By 1956, Elvis Presley was sweeping the nation. While many in country were bewildered by him, Gordon knew him well, having met (and booked) him the previous year. (…) Elvis was certainly on Dee Kilpatrick’s mind when he called Gordon to Nashville in March, desperate to get something resembling rock on record as soon as he could. Presley’s success was causing a crisis,since conventional country records – honky tonk tunes with fiddle and steel guitar – were suddenly sounding old and corny. Radio began rejecting those kinds of records, and Kilpatrick needed Gordon to record something that rocked. The singer showed up at Bradley Film and Recording, the first studio on what’s now called Music Row, with three of his musicians : steel guitarist Al Murray, Stewart and Slick Gillespie. The Nashville studio element again included Eddie Hill and drummer T. Tommy Cutrer.(…)
Four rockabilly compositions came out of this session, many of them featuring Murray’s futuristic, unorthodox steel guitar, in the Speedy West tradition. Draggin’ was a hot-rod race ditty with Sun-style slapback echo and tough Scotty Moore-inspired lead guitar, Gillespie slapping the bass in the style of Bill Black. Hearing Elvis, Scotty and Bill at Radio Ranch obviously left its mark given the authoritative accompaniment from the band. Rock, Roll, Jump and Jive combines a driven beat with searing lead guitar. Surprisingly, Mercury never issue it or Sittin’ On Top Of The World. Gordon adapted the old blues to rockabilly with stinging Moore-style guitar from Stewart and strong rhythm. Mobile, Alabama, a prideful rocker about Gordon’s adopted hometown, has become a favorite of rockabilly revivalists, one that also afforded the chance to hear more of Murray’s rolling steel.
Gordon did part of his time with Mercury while serving a hitch in U.S. Army Special Services as part of the Circle-A Wranglers. This Army country band had been fronted by Faron Young during his early 1950s Army hitch. While in the band, Gordon met an aspiring Oklahoma singer-musician named Roger Miller. « …) I heard him play and I said ‘How ‘bout you comin’ to play fiddle for us ?’ And he didn’t think he wanted to. I think he was kind of afraid if he messed up (that the Army would) ship him overseas or somewhere. And he finally agreed to do it (…) and played fiddle with the Circle-A Wranglers for a long time (…) »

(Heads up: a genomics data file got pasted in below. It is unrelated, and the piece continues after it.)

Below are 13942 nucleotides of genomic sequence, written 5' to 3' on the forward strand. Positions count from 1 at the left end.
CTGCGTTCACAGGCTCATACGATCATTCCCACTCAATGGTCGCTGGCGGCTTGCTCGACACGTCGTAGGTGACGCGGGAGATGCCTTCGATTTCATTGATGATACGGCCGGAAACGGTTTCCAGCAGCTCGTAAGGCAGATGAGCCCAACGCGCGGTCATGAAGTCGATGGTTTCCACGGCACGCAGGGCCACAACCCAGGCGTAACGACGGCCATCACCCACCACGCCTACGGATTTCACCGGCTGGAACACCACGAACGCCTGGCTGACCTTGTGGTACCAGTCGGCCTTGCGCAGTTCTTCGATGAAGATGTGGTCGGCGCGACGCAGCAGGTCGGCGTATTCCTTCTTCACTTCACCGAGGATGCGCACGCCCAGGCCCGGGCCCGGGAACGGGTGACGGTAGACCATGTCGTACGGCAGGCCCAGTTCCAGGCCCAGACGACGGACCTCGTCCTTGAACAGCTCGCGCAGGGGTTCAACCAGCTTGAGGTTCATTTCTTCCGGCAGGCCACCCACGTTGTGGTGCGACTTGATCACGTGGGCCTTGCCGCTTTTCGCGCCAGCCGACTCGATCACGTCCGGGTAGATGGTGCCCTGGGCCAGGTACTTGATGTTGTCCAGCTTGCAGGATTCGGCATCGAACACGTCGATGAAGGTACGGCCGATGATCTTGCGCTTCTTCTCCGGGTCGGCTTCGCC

In early 1957, Curtis traveled to Houston, (probably) to Gold Star Studios, where Pappy Daily, the legendary Texas record producer who co-founded Starday Records and discovered George Jones (now a Mercury artist) was to produce Gordon. With Mitchell on fiddle and, he recalled, Noel Boggs on steel guitar, he recorded three originals : So Tired Of Crying, an uptempo song in a mode between Hank Williams and George Jones, whose influence permeated One Blue Moon, One Broken Heart. Those, as well as Out To Win Your Heart, were penned with Jimmy Townsend.
In October, 1957, Gordon headed to Nashville for his final Mercury session, Pappy Daily again producing. During the trip, he had a surprise reunion with Roger Miller that had far-reaching implications for the budding singer-songwriter.
« A couple months after he got out (of the Army) I was goin’ into Nashville to record. When I got to the Andrew Jackson hotel, the bellboy was Roger. We grabbed each other and was glad to see each other, and I said ‘Come up to the room, man. I’m here to record.’ So Roger came up to my room and we sat up all night writin’ songs, we wrote two or three songs. I told Roger that night, ‘I’m cuttin’ tomorrow and I want you to go with me.’ So we went down and Pappy Daily was cuttin’ George Jones, and I carried Roger down there and introduced him to Pappy Daily. Pappy Daily signed him to a writer’s contract and things went boomin’ for him right on. »